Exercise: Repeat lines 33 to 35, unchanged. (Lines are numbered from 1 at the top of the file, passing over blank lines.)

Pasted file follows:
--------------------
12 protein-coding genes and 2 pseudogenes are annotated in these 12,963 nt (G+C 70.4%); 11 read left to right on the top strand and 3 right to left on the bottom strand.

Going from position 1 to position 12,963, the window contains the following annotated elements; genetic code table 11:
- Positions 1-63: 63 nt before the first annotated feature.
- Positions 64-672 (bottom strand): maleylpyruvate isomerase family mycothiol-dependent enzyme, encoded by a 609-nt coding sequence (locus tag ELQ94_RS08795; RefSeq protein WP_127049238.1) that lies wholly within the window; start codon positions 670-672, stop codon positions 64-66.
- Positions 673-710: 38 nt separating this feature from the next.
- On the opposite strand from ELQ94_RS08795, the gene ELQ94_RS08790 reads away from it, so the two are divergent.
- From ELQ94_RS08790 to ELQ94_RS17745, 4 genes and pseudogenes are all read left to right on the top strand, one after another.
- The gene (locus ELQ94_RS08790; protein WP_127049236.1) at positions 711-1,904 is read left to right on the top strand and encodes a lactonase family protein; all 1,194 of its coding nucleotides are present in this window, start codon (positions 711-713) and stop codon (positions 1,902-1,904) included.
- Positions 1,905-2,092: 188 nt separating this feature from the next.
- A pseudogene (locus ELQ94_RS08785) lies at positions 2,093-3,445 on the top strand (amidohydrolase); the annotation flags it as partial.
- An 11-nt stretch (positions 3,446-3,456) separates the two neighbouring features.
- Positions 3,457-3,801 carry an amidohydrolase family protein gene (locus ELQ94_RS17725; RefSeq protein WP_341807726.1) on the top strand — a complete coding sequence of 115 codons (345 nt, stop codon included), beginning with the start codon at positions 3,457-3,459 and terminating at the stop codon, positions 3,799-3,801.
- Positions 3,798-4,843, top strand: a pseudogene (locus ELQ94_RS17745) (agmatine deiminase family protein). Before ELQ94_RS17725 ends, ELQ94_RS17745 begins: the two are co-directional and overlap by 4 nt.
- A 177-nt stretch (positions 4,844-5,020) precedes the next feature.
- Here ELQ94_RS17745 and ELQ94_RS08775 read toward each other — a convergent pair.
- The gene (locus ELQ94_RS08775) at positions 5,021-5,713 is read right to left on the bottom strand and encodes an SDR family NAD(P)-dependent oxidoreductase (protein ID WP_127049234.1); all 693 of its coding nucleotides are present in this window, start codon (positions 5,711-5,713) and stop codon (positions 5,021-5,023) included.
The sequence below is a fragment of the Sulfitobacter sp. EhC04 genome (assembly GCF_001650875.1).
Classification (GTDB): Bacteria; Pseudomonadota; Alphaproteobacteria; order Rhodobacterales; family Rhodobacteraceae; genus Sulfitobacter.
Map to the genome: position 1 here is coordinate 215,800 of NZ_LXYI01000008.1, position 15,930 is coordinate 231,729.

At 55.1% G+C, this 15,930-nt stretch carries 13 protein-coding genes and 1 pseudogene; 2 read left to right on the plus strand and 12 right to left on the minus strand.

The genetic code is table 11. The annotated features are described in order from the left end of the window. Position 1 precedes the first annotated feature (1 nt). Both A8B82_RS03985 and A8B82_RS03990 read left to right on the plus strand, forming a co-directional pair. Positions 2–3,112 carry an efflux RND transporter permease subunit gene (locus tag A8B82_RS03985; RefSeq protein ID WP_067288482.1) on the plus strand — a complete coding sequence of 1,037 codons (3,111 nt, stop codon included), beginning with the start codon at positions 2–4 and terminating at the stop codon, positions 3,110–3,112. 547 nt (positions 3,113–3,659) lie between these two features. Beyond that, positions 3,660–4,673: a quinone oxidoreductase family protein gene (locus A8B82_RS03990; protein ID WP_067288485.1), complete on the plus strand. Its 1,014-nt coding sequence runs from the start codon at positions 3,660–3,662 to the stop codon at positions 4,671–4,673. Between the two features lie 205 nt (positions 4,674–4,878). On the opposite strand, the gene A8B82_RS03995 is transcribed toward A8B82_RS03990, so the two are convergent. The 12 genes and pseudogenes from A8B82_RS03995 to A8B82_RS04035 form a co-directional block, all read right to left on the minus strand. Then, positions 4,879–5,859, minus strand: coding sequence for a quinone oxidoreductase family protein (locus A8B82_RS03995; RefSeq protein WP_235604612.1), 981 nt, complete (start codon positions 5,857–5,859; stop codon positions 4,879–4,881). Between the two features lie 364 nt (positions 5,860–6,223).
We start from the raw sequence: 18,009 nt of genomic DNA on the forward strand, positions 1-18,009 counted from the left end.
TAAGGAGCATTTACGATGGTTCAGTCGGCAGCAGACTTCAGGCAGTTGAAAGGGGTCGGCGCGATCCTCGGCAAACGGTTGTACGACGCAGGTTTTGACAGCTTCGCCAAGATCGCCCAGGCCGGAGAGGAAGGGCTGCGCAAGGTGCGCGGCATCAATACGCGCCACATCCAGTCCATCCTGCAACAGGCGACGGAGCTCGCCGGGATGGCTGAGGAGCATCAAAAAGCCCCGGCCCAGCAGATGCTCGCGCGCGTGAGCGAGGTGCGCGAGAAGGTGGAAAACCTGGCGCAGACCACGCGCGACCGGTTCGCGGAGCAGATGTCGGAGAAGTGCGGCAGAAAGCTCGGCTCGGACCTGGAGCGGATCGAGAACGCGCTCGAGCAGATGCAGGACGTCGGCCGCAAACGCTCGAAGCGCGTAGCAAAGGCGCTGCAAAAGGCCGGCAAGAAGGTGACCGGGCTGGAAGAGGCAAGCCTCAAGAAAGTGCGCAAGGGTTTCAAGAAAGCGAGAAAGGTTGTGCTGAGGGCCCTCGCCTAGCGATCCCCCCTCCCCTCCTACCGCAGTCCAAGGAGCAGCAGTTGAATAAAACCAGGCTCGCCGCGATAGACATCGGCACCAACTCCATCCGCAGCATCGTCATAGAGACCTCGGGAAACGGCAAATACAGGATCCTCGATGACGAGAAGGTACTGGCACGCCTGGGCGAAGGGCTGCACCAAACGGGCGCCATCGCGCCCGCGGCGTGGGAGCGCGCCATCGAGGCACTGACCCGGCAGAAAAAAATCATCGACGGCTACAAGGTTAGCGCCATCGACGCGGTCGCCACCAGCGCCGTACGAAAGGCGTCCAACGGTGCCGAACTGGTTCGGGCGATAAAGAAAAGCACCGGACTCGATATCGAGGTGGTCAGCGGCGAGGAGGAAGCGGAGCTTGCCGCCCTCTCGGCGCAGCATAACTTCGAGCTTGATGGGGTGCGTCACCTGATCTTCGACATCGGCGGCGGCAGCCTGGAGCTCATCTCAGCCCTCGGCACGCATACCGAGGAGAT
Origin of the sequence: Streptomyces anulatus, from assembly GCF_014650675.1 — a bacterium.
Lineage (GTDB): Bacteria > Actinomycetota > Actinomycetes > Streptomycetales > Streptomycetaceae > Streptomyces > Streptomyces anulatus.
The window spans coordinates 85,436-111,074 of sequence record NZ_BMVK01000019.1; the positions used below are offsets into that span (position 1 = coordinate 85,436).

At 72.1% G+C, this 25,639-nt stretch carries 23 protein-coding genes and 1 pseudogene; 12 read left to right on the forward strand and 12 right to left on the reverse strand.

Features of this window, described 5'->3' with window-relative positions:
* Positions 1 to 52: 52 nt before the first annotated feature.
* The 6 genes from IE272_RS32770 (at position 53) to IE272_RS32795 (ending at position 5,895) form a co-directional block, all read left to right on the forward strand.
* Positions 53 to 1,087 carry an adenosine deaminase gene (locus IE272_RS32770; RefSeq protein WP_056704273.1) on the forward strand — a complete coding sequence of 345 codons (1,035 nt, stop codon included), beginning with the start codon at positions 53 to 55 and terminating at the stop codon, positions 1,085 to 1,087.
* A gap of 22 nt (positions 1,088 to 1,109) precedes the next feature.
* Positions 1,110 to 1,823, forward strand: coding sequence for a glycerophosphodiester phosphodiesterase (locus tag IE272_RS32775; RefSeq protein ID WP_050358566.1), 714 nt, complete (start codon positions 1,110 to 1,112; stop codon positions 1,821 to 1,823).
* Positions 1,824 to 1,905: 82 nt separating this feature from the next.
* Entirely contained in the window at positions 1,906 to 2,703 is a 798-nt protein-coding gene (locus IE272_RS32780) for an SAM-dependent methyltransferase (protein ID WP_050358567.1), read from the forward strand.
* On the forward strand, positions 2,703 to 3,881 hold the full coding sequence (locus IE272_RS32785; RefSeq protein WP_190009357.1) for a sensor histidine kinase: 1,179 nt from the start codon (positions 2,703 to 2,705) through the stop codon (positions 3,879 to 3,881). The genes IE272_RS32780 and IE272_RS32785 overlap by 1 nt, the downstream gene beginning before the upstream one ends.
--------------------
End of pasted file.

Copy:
* Positions 1,110 to 1,823, forward strand: coding sequence for a glycerophosphodiester phosphodiesterase (locus tag IE272_RS32775; RefSeq protein ID WP_050358566.1), 714 nt, complete (start codon positions 1,110 to 1,112; stop codon positions 1,821 to 1,823).
* Positions 1,824 to 1,905: 82 nt separating this feature from the next.
* Entirely contained in the window at positions 1,906 to 2,703 is a 798-nt protein-coding gene (locus IE272_RS32780) for an SAM-dependent methyltransferase (protein ID WP_050358567.1), read from the forward strand.